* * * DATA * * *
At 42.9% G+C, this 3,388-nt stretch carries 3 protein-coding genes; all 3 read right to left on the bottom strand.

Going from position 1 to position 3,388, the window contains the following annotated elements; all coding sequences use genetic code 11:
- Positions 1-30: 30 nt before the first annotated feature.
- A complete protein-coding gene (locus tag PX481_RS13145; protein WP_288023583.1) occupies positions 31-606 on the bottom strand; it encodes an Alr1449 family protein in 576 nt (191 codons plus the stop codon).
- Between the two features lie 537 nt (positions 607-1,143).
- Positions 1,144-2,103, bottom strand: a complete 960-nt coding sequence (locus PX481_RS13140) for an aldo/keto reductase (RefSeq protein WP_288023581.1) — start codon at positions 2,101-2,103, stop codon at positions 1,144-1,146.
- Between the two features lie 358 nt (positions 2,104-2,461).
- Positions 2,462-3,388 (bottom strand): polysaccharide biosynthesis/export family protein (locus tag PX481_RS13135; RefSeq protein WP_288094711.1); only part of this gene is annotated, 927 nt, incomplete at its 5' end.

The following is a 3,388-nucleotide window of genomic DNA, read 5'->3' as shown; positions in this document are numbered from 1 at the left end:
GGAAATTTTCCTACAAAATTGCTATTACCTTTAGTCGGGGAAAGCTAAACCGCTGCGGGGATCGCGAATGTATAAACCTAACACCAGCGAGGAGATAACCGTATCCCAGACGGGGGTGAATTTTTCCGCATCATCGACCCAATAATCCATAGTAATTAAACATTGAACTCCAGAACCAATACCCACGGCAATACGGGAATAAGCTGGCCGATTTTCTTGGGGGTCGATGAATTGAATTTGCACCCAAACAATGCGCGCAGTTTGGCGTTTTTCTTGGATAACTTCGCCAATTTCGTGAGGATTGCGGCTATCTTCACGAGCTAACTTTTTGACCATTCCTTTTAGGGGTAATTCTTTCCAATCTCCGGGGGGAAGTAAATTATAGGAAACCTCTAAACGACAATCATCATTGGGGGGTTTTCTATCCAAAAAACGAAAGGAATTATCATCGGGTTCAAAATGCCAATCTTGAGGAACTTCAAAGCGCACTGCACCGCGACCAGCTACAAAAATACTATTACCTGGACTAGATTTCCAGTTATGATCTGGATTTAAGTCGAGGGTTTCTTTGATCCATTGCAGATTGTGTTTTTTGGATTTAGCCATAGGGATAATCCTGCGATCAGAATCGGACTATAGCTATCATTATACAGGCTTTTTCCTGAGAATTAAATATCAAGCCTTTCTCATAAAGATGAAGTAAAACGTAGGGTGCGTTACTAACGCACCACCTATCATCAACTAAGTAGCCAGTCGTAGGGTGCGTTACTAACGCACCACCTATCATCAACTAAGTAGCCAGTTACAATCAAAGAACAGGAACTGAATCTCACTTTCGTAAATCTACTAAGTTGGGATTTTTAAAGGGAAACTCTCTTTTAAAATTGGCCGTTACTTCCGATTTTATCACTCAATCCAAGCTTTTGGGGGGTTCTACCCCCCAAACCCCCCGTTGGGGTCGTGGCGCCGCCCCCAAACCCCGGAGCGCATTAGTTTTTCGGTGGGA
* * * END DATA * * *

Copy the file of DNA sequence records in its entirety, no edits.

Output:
At 42.9% G+C, this 3,388-nt stretch carries 3 protein-coding genes; all 3 read right to left on the bottom strand.

Going from position 1 to position 3,388, the window contains the following annotated elements; all coding sequences use genetic code 11:
- Positions 1-30: 30 nt before the first annotated feature.
- A complete protein-coding gene (locus tag PX481_RS13145; protein WP_288023583.1) occupies positions 31-606 on the bottom strand; it encodes an Alr1449 family protein in 576 nt (191 codons plus the stop codon).
- Between the two features lie 537 nt (positions 607-1,143).
- Positions 1,144-2,103, bottom strand: a complete 960-nt coding sequence (locus PX481_RS13140) for an aldo/keto reductase (RefSeq protein WP_288023581.1) — start codon at positions 2,101-2,103, stop codon at positions 1,144-1,146.
- Between the two features lie 358 nt (positions 2,104-2,461).
- Positions 2,462-3,388 (bottom strand): polysaccharide biosynthesis/export family protein (locus tag PX481_RS13135; RefSeq protein WP_288094711.1); only part of this gene is annotated, 927 nt, incomplete at its 5' end.

The following is a 3,388-nucleotide window of genomic DNA, read 5'->3' as shown; positions in this document are numbered from 1 at the left end:
GGAAATTTTCCTACAAAATTGCTATTACCTTTAGTCGGGGAAAGCTAAACCGCTGCGGGGATCGCGAATGTATAAACCTAACACCAGCGAGGAGATAACCGTATCCCAGACGGGGGTGAATTTTTCCGCATCATCGACCCAATAATCCATAGTAATTAAACATTGAACTCCAGAACCAATACCCACGGCAATACGGGAATAAGCTGGCCGATTTTCTTGGGGGTCGATGAATTGAATTTGCACCCAAACAATGCGCGCAGTTTGGCGTTTTTCTTGGATAACTTCGCCAATTTCGTGAGGATTGCGGCTATCTTCACGAGCTAACTTTTTGACCATTCCTTTTAGGGGTAATTCTTTCCAATCTCCGGGGGGAAGTAAATTATAGGAAACCTCTAAACGACAATCATCATTGGGGGGTTTTCTATCCAAAAAACGAAAGGAATTATCATCGGGTTCAAAATGCCAATCTTGAGGAACTTCAAAGCGCACTGCACCGCGACCAGCTACAAAAATACTATTACCTGGACTAGATTTCCAGTTATGATCTGGATTTAAGTCGAGGGTTTCTTTGATCCATTGCAGATTGTGTTTTTTGGATTTAGCCATAGGGATAATCCTGCGATCAGAATCGGACTATAGCTATCATTATACAGGCTTTTTCCTGAGAATTAAATATCAAGCCTTTCTCATAAAGATGAAGTAAAACGTAGGGTGCGTTACTAACGCACCACCTATCATCAACTAAGTAGCCAGTCGTAGGGTGCGTTACTAACGCACCACCTATCATCAACTAAGTAGCCAGTTACAATCAAAGAACAGGAACTGAATCTCACTTTCGTAAATCTACTAAGTTGGGATTTTTAAAGGGAAACTCTCTTTTAAAATTGGCCGTTACTTCCGATTTTATCACTCAATCCAAGCTTTTGGGGGGTTCTACCCCCCAAACCCCCCGTTGGGGTCGTGGCGCCGCCCCCAAACCCCGGAGCGCATTAGTTTTTCGGTGGGA